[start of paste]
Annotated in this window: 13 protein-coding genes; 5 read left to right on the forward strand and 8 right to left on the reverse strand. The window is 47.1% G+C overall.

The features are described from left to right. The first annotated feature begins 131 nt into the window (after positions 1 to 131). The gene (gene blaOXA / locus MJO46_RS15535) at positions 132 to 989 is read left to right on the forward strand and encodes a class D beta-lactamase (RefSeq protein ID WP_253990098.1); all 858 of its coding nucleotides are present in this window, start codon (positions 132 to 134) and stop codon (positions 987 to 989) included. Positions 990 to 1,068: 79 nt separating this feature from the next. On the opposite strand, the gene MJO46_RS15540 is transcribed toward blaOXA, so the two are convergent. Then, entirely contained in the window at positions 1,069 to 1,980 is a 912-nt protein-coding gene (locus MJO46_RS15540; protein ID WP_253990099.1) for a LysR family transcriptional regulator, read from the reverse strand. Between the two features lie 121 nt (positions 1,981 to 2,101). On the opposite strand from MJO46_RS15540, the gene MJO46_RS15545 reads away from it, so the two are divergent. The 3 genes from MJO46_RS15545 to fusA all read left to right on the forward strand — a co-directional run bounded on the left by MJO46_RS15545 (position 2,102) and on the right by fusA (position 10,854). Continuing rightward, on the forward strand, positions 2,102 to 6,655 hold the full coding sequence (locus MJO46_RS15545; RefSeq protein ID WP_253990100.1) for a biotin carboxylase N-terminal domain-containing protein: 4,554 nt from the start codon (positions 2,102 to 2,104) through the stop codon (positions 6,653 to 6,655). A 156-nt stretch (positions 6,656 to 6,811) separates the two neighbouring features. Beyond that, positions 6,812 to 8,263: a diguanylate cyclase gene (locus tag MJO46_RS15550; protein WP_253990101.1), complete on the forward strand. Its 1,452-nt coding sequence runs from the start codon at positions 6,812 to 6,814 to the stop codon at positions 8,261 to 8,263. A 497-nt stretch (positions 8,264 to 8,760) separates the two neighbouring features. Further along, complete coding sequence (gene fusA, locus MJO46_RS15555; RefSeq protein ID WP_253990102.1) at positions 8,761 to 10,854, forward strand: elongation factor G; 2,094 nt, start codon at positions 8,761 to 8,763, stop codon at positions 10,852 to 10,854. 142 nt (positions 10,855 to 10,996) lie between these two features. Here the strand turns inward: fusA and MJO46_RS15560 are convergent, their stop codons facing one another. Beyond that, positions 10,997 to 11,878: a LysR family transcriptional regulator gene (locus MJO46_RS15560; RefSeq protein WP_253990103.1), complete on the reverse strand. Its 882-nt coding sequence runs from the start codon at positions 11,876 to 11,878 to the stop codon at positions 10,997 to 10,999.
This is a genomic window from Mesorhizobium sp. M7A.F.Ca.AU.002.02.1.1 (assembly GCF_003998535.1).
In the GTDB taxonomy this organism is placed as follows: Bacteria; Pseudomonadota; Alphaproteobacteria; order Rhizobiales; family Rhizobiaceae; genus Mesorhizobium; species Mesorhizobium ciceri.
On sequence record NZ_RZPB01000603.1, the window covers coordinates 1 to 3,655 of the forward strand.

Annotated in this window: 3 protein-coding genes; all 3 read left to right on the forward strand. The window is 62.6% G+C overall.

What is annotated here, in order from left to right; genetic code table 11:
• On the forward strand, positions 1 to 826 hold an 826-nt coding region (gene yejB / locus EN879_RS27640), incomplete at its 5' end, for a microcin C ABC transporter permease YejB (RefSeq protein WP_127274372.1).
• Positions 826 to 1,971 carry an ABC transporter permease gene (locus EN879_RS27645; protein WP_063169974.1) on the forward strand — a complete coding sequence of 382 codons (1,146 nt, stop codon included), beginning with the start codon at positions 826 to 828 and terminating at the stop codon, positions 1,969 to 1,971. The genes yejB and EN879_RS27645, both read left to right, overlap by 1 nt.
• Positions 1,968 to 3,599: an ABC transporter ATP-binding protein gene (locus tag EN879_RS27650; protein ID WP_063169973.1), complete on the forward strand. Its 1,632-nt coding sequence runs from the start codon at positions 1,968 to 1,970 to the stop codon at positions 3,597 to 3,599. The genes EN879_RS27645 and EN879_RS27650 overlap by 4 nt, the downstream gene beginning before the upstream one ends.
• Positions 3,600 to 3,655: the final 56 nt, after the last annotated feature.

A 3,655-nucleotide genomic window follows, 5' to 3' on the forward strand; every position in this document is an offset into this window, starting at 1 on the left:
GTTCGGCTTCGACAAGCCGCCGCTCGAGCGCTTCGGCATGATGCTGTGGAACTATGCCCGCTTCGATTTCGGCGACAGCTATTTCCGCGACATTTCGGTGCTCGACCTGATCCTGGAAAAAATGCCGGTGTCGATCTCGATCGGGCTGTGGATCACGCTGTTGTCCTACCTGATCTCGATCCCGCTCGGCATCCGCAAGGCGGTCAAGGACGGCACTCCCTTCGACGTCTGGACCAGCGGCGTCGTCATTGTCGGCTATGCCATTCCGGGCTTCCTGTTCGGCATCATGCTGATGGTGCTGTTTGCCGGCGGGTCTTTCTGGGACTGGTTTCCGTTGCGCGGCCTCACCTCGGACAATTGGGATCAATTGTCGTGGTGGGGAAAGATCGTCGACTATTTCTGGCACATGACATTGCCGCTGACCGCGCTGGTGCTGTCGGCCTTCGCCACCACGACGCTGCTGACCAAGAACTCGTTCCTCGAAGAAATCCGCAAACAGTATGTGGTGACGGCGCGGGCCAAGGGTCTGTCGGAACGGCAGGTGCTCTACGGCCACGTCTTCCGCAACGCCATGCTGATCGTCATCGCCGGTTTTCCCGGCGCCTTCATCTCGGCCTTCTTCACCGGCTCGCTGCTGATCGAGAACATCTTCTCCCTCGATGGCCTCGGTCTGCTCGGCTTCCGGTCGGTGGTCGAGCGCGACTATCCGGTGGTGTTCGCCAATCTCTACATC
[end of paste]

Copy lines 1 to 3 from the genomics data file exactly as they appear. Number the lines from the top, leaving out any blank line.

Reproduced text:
Annotated in this window: 13 protein-coding genes; 5 read left to right on the forward strand and 8 right to left on the reverse strand. The window is 47.1% G+C overall.

The features are described from left to right. The first annotated feature begins 131 nt into the window (after positions 1 to 131). The gene (gene blaOXA / locus MJO46_RS15535) at positions 132 to 989 is read left to right on the forward strand and encodes a class D beta-lactamase (RefSeq protein ID WP_253990098.1); all 858 of its coding nucleotides are present in this window, start codon (positions 132 to 134) and stop codon (positions 987 to 989) included. Positions 990 to 1,068: 79 nt separating this feature from the next. On the opposite strand, the gene MJO46_RS15540 is transcribed toward blaOXA, so the two are convergent. Then, entirely contained in the window at positions 1,069 to 1,980 is a 912-nt protein-coding gene (locus MJO46_RS15540; protein ID WP_253990099.1) for a LysR family transcriptional regulator, read from the reverse strand. Between the two features lie 121 nt (positions 1,981 to 2,101). On the opposite strand from MJO46_RS15540, the gene MJO46_RS15545 reads away from it, so the two are divergent. The 3 genes from MJO46_RS15545 to fusA all read left to right on the forward strand — a co-directional run bounded on the left by MJO46_RS15545 (position 2,102) and on the right by fusA (position 10,854). Continuing rightward, on the forward strand, positions 2,102 to 6,655 hold the full coding sequence (locus MJO46_RS15545; RefSeq protein ID WP_253990100.1) for a biotin carboxylase N-terminal domain-containing protein: 4,554 nt from the start codon (positions 2,102 to 2,104) through the stop codon (positions 6,653 to 6,655). A 156-nt stretch (positions 6,656 to 6,811) separates the two neighbouring features. Beyond that, positions 6,812 to 8,263: a diguanylate cyclase gene (locus tag MJO46_RS15550; protein WP_253990101.1), complete on the forward strand. Its 1,452-nt coding sequence runs from the start codon at positions 6,812 to 6,814 to the stop codon at positions 8,261 to 8,263. A 497-nt stretch (positions 8,264 to 8,760) separates the two neighbouring features. Further along, complete coding sequence (gene fusA, locus MJO46_RS15555; RefSeq protein ID WP_253990102.1) at positions 8,761 to 10,854, forward strand: elongation factor G; 2,094 nt, start codon at positions 8,761 to 8,763, stop codon at positions 10,852 to 10,854. 142 nt (positions 10,855 to 10,996) lie between these two features. Here the strand turns inward: fusA and MJO46_RS15560 are convergent, their stop codons facing one another. Beyond that, positions 10,997 to 11,878: a LysR family transcriptional regulator gene (locus MJO46_RS15560; RefSeq protein WP_253990103.1), complete on the reverse strand. Its 882-nt coding sequence runs from the start codon at positions 11,876 to 11,878 to the stop codon at positions 10,997 to 10,999.
This is a genomic window from Mesorhizobium sp. M7A.F.Ca.AU.002.02.1.1 (assembly GCF_003998535.1).